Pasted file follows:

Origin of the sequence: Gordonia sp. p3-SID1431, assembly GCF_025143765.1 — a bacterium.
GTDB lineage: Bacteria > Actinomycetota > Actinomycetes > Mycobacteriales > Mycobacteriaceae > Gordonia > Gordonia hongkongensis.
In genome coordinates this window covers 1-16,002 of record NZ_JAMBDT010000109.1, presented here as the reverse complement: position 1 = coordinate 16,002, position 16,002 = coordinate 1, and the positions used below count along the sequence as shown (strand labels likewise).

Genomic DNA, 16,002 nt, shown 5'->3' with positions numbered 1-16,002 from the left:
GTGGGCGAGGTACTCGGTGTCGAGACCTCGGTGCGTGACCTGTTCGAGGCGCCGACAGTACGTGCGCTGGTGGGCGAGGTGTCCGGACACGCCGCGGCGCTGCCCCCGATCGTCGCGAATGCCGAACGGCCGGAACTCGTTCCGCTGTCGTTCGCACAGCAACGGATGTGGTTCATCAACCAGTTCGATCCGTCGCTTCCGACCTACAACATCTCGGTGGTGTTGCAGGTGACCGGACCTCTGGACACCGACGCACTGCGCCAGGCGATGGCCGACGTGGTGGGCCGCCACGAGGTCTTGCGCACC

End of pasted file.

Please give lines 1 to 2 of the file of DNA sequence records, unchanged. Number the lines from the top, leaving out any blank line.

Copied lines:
Origin of the sequence: Gordonia sp. p3-SID1431, assembly GCF_025143765.1 — a bacterium.
GTDB lineage: Bacteria > Actinomycetota > Actinomycetes > Mycobacteriales > Mycobacteriaceae > Gordonia > Gordonia hongkongensis.